Grotowski Burning at the Stake After Artaud

Interview with Paul Allain

Paul Allain is Professor of Theatre and Performance and Dean of the Graduate School at the University of Kent, Canterbury. Since collaborating with the Gardzienice Theatre Association from 1989 to 1993 he has gone on to write extensively about the theatre. He has published several edited collections on Grotowski as part of the British Grotowski project.

Paul’s films about physical acting for Methuen Drama Bloomsbury will be published at Drama Online in Spring 2018 as Physical Actor Training – an online A-Z.  Draft films are currently available at the Digital Performer website.


Connections to the IB, GCSE, AS and A level specifications

  • artistic intentions
  • innovations
  • methods of creating, developing, rehearsing and performing
  • relationship between actor and audience in theory and practice

PC: What was the relationship between Grotowski’s performance work and Artaud’s ideas?

PA: The relationship with Artaud is explained very clearly in Towards a Poor Theatre in the chapter titled ‘He Wasn’t Entirely Himself. In this, he says that his engagement with Artaud came later than one might expect. He developed his practice and his ideas of theatre and then discovered the connection and closeness to Artaud’s ideas. He didn’t look at Artaud and think “I could put that into practice.” Artaud has incredible ideas about total theatre: people on revolving chairs, using all the mise-en-scène and including cinema, sound; but it is quite hard to enact. You see the same words, the ‘total’ theatre of Artaud and the ‘total’ act of Grotowski; but they are completely different. Grotowski is about paring away scenography, lighting, sound – of course, the actors are still lit but it’s never decorative, it is totally functional. It’s about getting a really simple mise-en-scène which he adapted for every production to focus on the actor. That’s what is at the core of it for Grotowski: the actor/spectator relationship, whereas Artaud was really about total theatre, in a much more filmic way, the montage of all these elements that would somehow take over the audience.

PC: Would you say there was a closeness in their intensity, even though Artaud’s ideas were never fully realised?

PA: Yes, I think there is a similar interest in rigour. How, through theatre, you can create an impact that changes the spectator. Artaud wanted it to be like the plague where this psychic contamination spreads out from the theatre event and changes society somehow, ‘heart and soul’. Through your nervous response to this extraordinary, frightening, sensational experience you’re changed and society is improved. Grotowski wanted that as well but through very different means. Both Artaud and Grotowski wanted to push limits: how far can you go? It is not about the entertainment industry, it’s not about pleasing the audience. Grotowski is quite critical in his language talking about the Courtesan actor who’s selling themselves for the price of an expensive ticket. The actor should rather be giving themselves to the audience. I think that has connections with Artaud’s view of this actor opening him/herself up. Grotowski cites Artaud’s image of “the actor should be like the martyr burning at the stake, still signalling through the flames.” I always find that a very potent idea; even when you’re burning up, you’re still trying to communicate through the flames as you die, like Joan of Arc. It is a powerful metaphor that captures the rigour, that extremity of what they’re both trying to do. The cruelty that I think Artaud talks about is a cruelty to yourself; Grotowski is interested in the actor penetrating their own existence, in questioning themselves to a deep level: What happens if I go on stage in front of people? Why should I have the privilege of doing that? If I do, how do I get over the desire to entertain; the desire to please; the desire to be successful? Instead you work in a ‘via negativa‘ way, stripped back, not resisting things.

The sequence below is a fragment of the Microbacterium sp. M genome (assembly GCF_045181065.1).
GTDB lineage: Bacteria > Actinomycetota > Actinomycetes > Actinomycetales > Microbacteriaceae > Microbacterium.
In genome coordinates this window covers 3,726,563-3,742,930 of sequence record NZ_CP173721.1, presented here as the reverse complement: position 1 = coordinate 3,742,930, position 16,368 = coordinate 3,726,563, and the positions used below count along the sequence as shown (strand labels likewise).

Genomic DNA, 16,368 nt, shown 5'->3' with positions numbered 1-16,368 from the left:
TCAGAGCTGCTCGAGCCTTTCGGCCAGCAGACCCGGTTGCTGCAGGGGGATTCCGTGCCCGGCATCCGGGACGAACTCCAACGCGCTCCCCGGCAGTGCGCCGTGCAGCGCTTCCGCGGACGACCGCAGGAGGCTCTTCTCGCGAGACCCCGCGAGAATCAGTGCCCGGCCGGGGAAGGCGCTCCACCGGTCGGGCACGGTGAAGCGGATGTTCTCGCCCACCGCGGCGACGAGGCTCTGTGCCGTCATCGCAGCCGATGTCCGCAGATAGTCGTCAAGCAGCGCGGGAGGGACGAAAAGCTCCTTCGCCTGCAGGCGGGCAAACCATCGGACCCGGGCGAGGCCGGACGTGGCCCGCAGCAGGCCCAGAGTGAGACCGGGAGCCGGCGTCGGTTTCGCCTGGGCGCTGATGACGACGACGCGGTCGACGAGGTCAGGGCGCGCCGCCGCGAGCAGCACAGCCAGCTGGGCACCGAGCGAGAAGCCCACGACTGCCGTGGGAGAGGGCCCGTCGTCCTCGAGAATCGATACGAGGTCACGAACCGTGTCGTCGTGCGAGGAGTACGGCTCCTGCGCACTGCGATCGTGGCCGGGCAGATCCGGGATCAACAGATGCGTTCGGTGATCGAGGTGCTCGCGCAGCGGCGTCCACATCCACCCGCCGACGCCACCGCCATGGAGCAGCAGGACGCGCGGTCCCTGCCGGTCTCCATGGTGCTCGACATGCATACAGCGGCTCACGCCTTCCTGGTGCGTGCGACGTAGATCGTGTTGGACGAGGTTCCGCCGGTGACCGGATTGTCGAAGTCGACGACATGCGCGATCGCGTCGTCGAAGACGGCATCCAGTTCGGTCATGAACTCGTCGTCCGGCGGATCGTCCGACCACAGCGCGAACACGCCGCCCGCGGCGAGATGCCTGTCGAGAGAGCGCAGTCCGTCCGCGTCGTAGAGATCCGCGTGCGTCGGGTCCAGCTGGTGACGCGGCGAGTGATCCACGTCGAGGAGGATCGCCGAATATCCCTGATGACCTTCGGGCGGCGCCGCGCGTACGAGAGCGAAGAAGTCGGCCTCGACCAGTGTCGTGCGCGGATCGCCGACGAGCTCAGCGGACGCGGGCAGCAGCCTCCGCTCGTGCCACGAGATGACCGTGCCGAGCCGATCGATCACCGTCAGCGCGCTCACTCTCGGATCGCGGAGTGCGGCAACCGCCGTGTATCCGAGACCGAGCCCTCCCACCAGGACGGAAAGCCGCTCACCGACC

PC: How would you explain via negativa?

PA: It is quite difficult to explain the via negativa but he talks about removing psychophysical blocks, making impulses actions. Stanislavski did acrobatics with his actors and Stanislavski thought, “If you can overcome your fear of doing a leap or a roll, how much easier is it then to overcome a difficult role or a difficult bit of text.” It gets you over that sense of fear and it makes you freer. Grotowski is the same: he is finding that freedom of action, of not hesitating, of turning impulse into action and stopping that self-judgmental voice in the head that’s always saying, “Am I good enough?” Instead, you really commit to something, like the idea of the gift, you give yourself totally: the ‘holy actor’; it’s an act of submission. However, if it’s too vain, if it’s too egotistical, then it becomes an imposition.

Up Next:

Part 4: Grotowski’s Significant Productions

Part 5: Grotowski and Gurawski: Configuring the Space

Part 6: Grotowski Inspired Creativity and Outrage

Part 7: Grotowski’s Work with Text

Part 8: Grotowski’s Communication with Spectators

Part 9: Acting for Grotowski: What is it to be Human?

Part 10: Grotowski Composes Associations: Plastique and Corporal Exercises

Part 11: Grotowski’s Voice Work: Connecting Body and Voice

Part 12: Grotowski’s Context: Sickness, War and Oppression

Part 13: Paratheatre: What is Beyond Theatre?

Part 14: Paratheatre: Finding the Desire to Change

Part 15: Grotowski’s Influence: Barba, Brook and Beyond